A large, international metals processor located in the eastern United States.
This was a classic example of why many clients hire outside consultants. It was a case of a client having a need — the development and implementation of standardized training procedures at a new facility — and not having the capacity or expertise on staff to get the job done. But, as it happens with many projects, it wasn’t that simple. Some challenges included:
Training in a new facility. The company had hired a training manager who developed and implemented training in one facility. They wanted a similar process installed at a new facility, baselining the competence of operations at eight workstations, but lacked the capacity to do it. Because it was a new facility…
…They didn’t know what they didn’t know. The training process needed to involve standard operating procedures, but because the facility was new, that proved to be a challenge. The company tried to leverage experience from other plants, but because the site was new, they did not already have well documented processes. Moreover, only one of their plants had a formal training program.
Loss of institutional knowledge. Turnover. The Great Resignation. Seasoned employees retiring. It means a loss of institutional knowledge gained through years on the job. It’s a blow to a company in many ways, but most of all in training. Many manufacturers train new people by having them work on the line with their best, seasoned employees … who are retiring or otherwise leaving the workforce and taking that knowledge with them. According to the Association of Equipment Manufacturers, the lack of knowledge transfer when an experienced worker retires can cost individual companies $47 million per year. That’s why SOPs are so necessary. Documented standard operating procedures preserve that institutional knowledge.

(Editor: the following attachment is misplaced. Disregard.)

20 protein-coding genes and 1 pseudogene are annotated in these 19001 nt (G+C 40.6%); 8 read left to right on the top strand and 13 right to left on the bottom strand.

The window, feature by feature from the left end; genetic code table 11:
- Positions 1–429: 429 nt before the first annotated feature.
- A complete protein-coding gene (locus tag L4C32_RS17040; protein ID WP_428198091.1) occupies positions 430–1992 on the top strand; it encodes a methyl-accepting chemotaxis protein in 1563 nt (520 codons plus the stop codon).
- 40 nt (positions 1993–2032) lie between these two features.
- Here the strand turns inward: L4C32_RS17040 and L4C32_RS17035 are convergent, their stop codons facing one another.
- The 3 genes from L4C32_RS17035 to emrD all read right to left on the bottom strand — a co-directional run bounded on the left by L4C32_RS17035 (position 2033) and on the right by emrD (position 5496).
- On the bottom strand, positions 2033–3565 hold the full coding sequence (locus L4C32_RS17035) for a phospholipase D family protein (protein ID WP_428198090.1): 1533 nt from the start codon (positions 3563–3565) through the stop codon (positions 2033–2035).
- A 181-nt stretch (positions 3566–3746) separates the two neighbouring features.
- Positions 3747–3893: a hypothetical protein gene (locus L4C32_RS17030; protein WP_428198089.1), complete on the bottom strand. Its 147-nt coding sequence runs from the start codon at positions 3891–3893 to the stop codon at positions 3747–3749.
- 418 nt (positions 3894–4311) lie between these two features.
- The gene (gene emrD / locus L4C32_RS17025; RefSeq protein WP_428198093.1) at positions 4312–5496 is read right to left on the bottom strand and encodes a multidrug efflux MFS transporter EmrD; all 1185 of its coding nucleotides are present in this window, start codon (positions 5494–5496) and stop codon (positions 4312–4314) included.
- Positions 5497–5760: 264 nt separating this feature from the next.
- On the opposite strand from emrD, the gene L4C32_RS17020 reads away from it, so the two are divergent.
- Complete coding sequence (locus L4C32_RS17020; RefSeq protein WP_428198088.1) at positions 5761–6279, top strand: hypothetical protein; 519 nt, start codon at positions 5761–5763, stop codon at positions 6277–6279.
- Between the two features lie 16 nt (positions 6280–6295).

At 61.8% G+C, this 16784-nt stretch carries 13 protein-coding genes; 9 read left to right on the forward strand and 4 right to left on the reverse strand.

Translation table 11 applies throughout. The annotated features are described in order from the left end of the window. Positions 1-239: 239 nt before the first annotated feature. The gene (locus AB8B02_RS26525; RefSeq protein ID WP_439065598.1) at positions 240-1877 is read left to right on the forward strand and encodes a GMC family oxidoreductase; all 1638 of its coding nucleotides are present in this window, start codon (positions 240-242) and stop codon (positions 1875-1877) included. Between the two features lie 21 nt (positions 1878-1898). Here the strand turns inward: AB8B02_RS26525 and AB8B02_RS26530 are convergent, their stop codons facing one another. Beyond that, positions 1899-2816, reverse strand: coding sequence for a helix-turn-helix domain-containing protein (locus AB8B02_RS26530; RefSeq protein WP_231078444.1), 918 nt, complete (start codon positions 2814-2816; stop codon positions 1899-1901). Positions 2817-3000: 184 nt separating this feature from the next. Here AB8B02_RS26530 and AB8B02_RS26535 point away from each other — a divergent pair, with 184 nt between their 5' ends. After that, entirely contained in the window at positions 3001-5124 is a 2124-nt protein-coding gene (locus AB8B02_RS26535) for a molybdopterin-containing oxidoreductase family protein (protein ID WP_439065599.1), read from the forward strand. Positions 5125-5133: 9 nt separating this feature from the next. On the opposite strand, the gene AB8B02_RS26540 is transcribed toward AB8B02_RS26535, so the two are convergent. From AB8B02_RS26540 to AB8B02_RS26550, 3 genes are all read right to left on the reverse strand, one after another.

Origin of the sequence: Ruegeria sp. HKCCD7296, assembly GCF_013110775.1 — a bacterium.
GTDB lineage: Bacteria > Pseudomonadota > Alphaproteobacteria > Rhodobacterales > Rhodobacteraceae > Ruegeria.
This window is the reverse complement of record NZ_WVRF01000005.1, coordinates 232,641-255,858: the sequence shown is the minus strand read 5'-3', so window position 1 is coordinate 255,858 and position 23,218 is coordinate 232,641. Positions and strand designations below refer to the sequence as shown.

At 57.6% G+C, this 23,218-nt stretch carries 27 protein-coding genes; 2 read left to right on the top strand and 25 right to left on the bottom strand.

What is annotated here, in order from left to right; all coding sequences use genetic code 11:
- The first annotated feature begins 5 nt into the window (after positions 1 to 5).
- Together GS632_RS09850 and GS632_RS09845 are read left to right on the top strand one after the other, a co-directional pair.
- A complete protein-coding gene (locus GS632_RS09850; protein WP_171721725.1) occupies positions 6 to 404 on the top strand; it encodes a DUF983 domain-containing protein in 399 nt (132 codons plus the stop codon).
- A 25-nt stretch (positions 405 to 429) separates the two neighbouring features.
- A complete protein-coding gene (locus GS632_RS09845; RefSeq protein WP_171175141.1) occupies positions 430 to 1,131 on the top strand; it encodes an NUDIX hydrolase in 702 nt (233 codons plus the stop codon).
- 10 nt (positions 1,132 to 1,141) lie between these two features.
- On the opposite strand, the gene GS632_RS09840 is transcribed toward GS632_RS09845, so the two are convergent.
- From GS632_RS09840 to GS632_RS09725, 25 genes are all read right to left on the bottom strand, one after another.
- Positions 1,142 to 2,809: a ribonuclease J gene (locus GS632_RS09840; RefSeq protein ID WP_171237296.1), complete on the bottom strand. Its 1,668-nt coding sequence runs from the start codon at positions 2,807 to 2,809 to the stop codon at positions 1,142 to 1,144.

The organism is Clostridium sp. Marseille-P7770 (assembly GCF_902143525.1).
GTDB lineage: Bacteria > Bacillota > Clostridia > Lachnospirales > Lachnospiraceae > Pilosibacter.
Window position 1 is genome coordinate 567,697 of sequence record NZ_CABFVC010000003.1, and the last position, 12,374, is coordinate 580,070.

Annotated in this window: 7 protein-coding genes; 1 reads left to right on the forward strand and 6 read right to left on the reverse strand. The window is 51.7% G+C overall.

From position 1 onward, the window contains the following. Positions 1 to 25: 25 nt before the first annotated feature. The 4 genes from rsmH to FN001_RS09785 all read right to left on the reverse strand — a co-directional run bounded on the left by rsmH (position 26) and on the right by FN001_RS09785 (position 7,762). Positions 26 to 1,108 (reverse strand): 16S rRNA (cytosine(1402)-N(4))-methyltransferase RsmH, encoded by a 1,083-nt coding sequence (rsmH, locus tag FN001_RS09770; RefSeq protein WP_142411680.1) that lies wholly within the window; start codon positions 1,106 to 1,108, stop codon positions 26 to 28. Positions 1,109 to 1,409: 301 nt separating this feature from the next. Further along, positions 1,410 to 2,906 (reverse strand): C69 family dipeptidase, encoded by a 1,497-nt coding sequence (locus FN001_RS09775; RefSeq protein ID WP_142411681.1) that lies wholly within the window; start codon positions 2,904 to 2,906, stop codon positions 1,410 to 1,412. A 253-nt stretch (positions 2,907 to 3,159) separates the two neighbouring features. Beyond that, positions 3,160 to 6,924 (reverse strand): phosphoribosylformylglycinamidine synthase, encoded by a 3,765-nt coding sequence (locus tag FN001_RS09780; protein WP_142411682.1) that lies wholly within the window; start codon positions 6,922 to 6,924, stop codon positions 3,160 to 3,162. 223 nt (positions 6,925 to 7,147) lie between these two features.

USC would be responsible for:
Key deliverables included:
USC conducted a comprehensive analysis to identify and prioritize mature processes that lacked documentation and training, inconsistent processes that needed redesign to then be documented and trained, and to assess leader capabilities and opportunities.
To tackle all of these challenges, USC used a graded, systematic approach to training development, ADDIE.
Employee Retention Increased
Quality of Output Improved
Institutional Knowledge Preserved
USC worked side-by-side with the client to develop a closed-loop process that documents and updates SOPs, builds a time-based training program, tracks and reports on that training, develops leaders and is dependent on employee involvement that when implemented properly improves employee retention by way of effective management and leadership.
Some of the tangible results and benefits the client has seen:
Through standardizing operating procedures and ensuring all employees across the plant are being trained in the same way, the client increased safety and retention, saw an increased yield and quality of output, identified this training program as an opportunity for implementation across the rest of their plants, and in the process, made their customers happier.